In the second of our series of accounting blogs Derek Swift, director of Richardson Swift, offers some practical tips for local businesses to ensure they’re in the best shape possible to make it out of the crisis.
Planning for beyond the lockdown
The current furlough scheme and other government assistance are allowing most businesses to hold their current position, but the real challenge will come when the lockdown is eased. In our view, businesses need to be planning for this now as it’s likely that strategic decisions will need to be made before then.
How to plan ahead
Management teams should be creating a financial model/cash flow forecast based on how they think their business will perform coming out of lockdown. Currently, we don’t know how the lockdown will be relaxed and when measures will come into effect, but it’s possible to prepare a base model that can be flexed easily when the precise details are known.
In order to do this, businesses will need to consider the following points:
1. Forecasting – on reopening, how quickly is your turnover likely to recover? This will depend on several factors, such as the impact of consumer confidence and ongoing social distancing, plus where you are in the supply chain.
2. Staff – unfortunately, for many businesses the restart is likely to be slow and you may not need as many staff as you had previously. Owners will need to strike a careful balance between achieving operational efficiency and maintaining standards/service levels. As part of this review, you’ll need to factor in redundancy/notice costs. Also, consider making these staffing decisions during the furlough period, where possible.
3. Finance – using your forecast, you should be able to calculate the cash needs of the business for the remainder of 2020 and consider what finance is required. This is where government-backed loans could prove very valuable. Although some loan applications are being turned around quickly (four days is our current client record), many are taking weeks and then failing, so it’s worth planning ahead. You should also ensure your financial records are kept up to date to avoid any delays with future loan applications.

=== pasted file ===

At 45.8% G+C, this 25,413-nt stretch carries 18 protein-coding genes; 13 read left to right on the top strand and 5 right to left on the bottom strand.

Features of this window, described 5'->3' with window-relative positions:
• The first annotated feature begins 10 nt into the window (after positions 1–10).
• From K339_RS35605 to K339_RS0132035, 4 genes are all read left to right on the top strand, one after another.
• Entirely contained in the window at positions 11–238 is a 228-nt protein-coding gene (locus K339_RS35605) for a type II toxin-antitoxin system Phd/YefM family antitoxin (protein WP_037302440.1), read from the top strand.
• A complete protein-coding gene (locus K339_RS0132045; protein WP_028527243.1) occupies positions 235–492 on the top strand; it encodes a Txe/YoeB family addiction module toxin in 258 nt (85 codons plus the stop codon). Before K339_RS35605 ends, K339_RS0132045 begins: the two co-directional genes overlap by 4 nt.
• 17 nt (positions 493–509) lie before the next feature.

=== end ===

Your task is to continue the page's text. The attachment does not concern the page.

4. Innovation – is it possible to adapt the way your business operates to better serve your customers/clients throughout the lockdown and beyond? This could include updating your website, moving to online sales, changing delivery options or improving IT for staff working remotely. If some form of social distancing becomes the ‘new normal’ (as seems increasingly likely), businesses should be implementing these changes as soon as possible.
How we can help
Cash flow projections and financial planning have never been as important as now. The businesses that survive the lockdown will have a clear understanding of their needs and be able to model any changes quickly. These forecasts will also be requested by banks in relation to any future finance applications. We have expertise in this area and can help you prepare these figures, along with any other financial information that’s needed.
Additionally, our team specialise in Cloud Accounting and work with many online apps/tools that give you a clearer picture of your finances and automate key tasks. Now is the time to review your IT efficiencies and we can assist you with this to ensure you stay on top of your numbers when it matters most.For further guidance, or for information about our business support services, please see our website, or contact Derek Swift on 01225 325580, or email: email@example.com